AD: Hindsight is always 20/20. We wanted to explore the possibility that the police may not have spotted him as soon as they should have. On the other hand, as we see in his interviews, Gacy is incredibly manipulative and normal-seeming. It’s not a stretch to believe that he may have also been able to twist the narrative in some of these incidents. There were a couple of times when families flagged him as having interactions with their son when that son went missing, but he was able to deflect police interest and control the conversation. It’s hard without being there to know whether it was 100% that the police failed or that Gacy was always successful at conning people.
AVC: How was it for you to watch the Gacy footage for the first time?
AD: That interview gives such an intimate portrait of someone seemingly normal but someone who seamlessly interchanges between lies and truth. He is always trying to shape the dialogue to suit his purposes, even with a retired FBI profiler in the room. The first time I watched his entire three-and-a-half-hour interview, I really did not know what to think. I was really confused as to what is fact and fiction, because some of it is verifiably true and some of it is him planting seeds and we don’t know why. When we began to thread the interview throughout the series, it just organically began to fit. He speaks to so many of the topics we explore, whether it’s something incredibly matter-of-factly like when he describes the rope trick he used to kill people—it’s deadpan. But then he’ll spin yarns about his upbringing to draw sympathy.
AVC: As a filmmaker, how do you reconcile with the fact that much of what we know about him comes from him knowing he’s a liar?
AD: It’s important to note we are part of NBC News, so everything we report on is vetted and fact-checked. Everything he says should never be taken without a grain of salt. That said, it’s a conversation starter. Is there a clue here that can lead us to someone or is there something else? We are trying to look into that and trying to substantiate his claims through research, documents, our other interviewees who knew him. When we can’t get a definitive answer on whether he’s telling the truth, we pose the question and let viewers explore it for themselves.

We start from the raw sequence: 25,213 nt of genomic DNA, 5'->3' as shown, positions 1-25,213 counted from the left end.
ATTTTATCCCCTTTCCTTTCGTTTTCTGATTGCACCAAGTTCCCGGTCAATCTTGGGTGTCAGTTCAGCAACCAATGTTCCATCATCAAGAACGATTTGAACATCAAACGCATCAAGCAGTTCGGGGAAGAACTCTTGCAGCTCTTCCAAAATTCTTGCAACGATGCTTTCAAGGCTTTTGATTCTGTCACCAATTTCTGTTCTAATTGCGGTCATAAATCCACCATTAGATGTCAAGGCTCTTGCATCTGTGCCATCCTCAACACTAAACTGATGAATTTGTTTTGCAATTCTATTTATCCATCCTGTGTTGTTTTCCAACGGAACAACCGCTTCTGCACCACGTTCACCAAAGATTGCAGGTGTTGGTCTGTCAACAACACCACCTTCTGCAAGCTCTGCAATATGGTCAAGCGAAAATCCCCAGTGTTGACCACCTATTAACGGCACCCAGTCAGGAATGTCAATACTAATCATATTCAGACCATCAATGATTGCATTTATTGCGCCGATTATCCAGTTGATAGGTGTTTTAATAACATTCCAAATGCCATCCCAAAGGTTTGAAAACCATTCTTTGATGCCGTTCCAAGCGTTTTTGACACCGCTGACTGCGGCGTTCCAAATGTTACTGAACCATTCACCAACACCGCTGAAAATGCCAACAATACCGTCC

AVC: Devil In Disguise joins the wave of the many recent true crime docuseries about killers. Where do you think it fits in in that genre?
AD: I like to think this one checks different boxes. It’s a respectful take on the story, as we are respectful of the victims and their families. We have unique footage from his interviews that we’ve woven throughout. We have exclusive video and audio footage and new interviewees who haven’t spoken before. I think you’re getting a deep, rich, and nuanced story, one that hasn’t been told before on this subject.
AVC: This docuseries, and especially Gacy’s footage, it’s all pretty intense and dark. Were you nervous of the impact it might have on you and the team?
AD: That’s a good question. It’s always difficult to spend time with dark subject matter. I think the way we are telling it certainly helped, knowing we were giving detailed accounts. It helps to give a counterbalance to the salaciousness of a basic serial killer story. Anyone who works in true crime knows it can be emotionally draining at times but nowhere near as much as for the people who were on the ground digging bodies out of his house, the attorneys who were talking to family members, and above all the family members and surviving victims who went through terrible things.
AVC: What’s the takeaway from a docuseries like this one, which digs into the psyche of a serial killer? Why do you think it’s now a good time to release it?
AD: The Gacy case is still alive in that there are still six unidentified victims. The story has lingered on, and there is an ongoing fascination with a case like this with its rich history. There’s always going to be an interest in someone like Gacy and his behavior. He was able to operate on the surface as one kind of man and was a whole different animal underneath it. For many people involved with the case, even all these years later, I don’t know if it’s cathartic, but it is important because they think lessons can be gleamed from it still. One of the attorneys I spoke to said the reason he participated is to want people to know that evil can be living right next door. This case has impacted people’s lives and they want others to be aware of the possibilities.